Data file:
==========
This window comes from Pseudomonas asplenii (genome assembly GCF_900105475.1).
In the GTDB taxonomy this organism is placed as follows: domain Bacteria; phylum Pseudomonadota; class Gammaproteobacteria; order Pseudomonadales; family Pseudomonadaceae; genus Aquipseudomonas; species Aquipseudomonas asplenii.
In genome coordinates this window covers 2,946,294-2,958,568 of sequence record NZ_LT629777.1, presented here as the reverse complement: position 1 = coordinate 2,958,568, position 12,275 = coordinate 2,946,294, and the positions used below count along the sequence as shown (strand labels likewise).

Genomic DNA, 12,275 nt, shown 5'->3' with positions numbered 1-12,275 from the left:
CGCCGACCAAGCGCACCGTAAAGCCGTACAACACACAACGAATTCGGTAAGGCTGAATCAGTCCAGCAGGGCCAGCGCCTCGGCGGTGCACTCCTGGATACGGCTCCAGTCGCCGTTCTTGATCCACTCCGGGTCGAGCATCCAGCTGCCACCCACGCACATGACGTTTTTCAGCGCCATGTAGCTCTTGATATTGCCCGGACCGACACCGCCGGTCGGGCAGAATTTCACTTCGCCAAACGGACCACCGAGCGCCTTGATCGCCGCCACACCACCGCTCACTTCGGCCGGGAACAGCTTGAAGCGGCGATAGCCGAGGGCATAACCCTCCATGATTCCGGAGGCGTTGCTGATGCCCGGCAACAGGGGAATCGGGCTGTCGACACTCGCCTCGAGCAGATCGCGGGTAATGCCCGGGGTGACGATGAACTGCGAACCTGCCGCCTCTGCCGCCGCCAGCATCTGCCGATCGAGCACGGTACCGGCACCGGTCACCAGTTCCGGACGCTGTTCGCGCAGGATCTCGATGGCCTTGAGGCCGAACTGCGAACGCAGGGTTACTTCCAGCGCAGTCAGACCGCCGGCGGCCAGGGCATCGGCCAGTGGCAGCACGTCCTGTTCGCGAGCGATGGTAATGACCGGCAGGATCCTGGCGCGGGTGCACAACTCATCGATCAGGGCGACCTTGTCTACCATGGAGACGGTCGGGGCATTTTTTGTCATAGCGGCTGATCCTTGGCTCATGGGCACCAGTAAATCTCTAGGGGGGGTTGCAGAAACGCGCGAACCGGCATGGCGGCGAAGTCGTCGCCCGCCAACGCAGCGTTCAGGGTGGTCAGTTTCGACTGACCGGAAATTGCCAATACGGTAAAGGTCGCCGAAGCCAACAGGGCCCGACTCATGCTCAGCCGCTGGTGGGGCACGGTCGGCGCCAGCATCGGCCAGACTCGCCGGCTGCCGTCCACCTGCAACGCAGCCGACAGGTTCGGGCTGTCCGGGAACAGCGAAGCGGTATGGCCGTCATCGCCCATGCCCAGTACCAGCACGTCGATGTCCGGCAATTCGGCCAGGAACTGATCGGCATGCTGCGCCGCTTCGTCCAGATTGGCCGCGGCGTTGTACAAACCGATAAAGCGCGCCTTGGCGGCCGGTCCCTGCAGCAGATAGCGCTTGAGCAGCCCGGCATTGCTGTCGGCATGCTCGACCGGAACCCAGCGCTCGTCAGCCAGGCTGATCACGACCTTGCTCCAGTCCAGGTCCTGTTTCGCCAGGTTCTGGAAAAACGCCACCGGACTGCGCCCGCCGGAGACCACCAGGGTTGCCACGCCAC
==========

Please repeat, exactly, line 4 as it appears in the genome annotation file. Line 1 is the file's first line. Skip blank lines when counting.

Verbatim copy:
Genomic DNA, 12,275 nt, shown 5'->3' with positions numbered 1-12,275 from the left: